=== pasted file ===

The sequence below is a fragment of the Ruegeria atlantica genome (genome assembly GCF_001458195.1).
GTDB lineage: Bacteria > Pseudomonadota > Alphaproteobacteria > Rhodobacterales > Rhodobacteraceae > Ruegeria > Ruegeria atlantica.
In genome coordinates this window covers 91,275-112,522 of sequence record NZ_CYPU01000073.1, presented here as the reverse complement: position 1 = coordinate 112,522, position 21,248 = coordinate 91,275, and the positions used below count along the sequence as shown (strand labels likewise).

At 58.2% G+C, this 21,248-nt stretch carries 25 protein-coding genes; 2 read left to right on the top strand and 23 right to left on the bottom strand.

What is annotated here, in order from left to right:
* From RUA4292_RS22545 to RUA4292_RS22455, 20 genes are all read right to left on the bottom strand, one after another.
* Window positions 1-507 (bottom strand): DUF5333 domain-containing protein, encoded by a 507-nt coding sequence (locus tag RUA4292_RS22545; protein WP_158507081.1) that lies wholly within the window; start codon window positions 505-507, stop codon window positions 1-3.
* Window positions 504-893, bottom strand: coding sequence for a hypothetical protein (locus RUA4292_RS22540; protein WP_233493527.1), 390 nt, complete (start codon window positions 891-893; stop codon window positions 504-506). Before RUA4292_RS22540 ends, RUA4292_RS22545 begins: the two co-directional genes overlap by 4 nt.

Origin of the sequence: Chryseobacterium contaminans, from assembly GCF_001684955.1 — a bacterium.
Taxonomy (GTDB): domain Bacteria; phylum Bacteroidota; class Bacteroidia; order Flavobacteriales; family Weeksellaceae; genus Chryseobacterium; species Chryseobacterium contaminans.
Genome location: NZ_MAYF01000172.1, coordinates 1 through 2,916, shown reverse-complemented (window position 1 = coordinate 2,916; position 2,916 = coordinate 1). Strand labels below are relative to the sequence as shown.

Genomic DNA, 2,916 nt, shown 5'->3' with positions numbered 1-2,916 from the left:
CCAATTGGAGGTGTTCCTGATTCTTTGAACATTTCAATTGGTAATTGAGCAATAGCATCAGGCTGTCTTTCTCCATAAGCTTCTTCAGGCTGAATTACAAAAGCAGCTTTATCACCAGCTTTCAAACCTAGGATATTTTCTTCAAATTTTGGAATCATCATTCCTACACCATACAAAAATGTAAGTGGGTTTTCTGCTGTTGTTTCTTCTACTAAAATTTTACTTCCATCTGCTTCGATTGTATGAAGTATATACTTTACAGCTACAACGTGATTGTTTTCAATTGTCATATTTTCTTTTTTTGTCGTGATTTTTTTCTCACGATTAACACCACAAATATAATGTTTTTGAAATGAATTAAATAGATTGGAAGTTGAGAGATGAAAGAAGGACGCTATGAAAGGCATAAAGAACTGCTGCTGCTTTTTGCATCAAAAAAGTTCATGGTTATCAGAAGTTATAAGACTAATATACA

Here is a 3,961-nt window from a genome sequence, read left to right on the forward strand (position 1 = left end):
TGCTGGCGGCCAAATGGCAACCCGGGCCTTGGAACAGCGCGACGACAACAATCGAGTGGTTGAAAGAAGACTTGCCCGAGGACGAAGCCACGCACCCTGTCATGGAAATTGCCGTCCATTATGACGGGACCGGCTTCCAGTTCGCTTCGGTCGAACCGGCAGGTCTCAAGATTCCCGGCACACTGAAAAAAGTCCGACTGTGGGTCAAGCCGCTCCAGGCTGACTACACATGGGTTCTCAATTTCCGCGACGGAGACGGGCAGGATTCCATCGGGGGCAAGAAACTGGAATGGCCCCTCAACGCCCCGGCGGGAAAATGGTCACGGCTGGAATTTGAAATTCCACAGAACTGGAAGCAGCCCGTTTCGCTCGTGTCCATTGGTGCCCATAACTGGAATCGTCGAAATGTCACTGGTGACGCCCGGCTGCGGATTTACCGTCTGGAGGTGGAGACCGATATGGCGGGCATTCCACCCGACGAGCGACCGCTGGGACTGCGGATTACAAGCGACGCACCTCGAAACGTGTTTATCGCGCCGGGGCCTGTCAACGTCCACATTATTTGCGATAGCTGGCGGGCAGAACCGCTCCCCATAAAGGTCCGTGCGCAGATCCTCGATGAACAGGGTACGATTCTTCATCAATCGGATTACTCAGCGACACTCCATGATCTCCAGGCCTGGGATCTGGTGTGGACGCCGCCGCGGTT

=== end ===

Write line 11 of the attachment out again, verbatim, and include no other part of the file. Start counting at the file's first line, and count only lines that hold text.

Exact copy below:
Genome location: NZ_MAYF01000172.1, coordinates 1 through 2,916, shown reverse-complemented (window position 1 = coordinate 2,916; position 2,916 = coordinate 1). Strand labels below are relative to the sequence as shown.